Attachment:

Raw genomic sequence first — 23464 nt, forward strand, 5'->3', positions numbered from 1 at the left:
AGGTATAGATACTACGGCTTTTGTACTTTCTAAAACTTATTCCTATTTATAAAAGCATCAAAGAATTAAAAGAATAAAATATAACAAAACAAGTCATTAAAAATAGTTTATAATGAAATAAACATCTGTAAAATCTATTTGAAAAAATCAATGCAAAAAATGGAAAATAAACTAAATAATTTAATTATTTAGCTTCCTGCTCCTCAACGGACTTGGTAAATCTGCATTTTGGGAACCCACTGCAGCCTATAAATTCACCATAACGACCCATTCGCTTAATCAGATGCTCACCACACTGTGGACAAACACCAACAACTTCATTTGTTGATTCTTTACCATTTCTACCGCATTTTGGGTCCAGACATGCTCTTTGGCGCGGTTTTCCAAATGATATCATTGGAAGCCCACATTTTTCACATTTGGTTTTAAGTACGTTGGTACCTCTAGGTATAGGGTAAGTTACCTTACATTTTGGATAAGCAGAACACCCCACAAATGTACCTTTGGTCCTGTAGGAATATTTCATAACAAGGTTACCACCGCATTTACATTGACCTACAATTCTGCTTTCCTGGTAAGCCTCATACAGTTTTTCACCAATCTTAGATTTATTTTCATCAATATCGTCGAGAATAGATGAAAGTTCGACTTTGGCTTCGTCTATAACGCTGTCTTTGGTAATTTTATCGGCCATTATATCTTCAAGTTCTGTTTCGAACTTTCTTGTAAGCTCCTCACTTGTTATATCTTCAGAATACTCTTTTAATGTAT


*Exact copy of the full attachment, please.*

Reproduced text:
Raw genomic sequence first — 23464 nt, forward strand, 5'->3', positions numbered from 1 at the left:
AGGTATAGATACTACGGCTTTTGTACTTTCTAAAACTTATTCCTATTTATAAAAGCATCAAAGAATTAAAAGAATAAAATATAACAAAACAAGTCATTAAAAATAGTTTATAATGAAATAAACATCTGTAAAATCTATTTGAAAAAATCAATGCAAAAAATGGAAAATAAACTAAATAATTTAATTATTTAGCTTCCTGCTCCTCAACGGACTTGGTAAATCTGCATTTTGGGAACCCACTGCAGCCTATAAATTCACCATAACGACCCATTCGCTTAATCAGATGCTCACCACACTGTGGACAAACACCAACAACTTCATTTGTTGATTCTTTACCATTTCTACCGCATTTTGGGTCCAGACATGCTCTTTGGCGCGGTTTTCCAAATGATATCATTGGAAGCCCACATTTTTCACATTTGGTTTTAAGTACGTTGGTACCTCTAGGTATAGGGTAAGTTACCTTACATTTTGGATAAGCAGAACACCCCACAAATGTACCTTTGGTCCTGTAGGAATATTTCATAACAAGGTTACCACCGCATTTACATTGACCTACAATTCTGCTTTCCTGGTAAGCCTCATACAGTTTTTCACCAATCTTAGATTTATTTTCATCAATATCGTCGAGAATAGATGAAAGTTCGACTTTGGCTTCGTCTATAACGCTGTCTTTGGTAATTTTATCGGCCATTATATCTTCAAGTTCTGTTTCGAACTTTCTTGTAAGCTCCTCACTTGTTATATCTTCAGAATACTCTTTTAATGTAT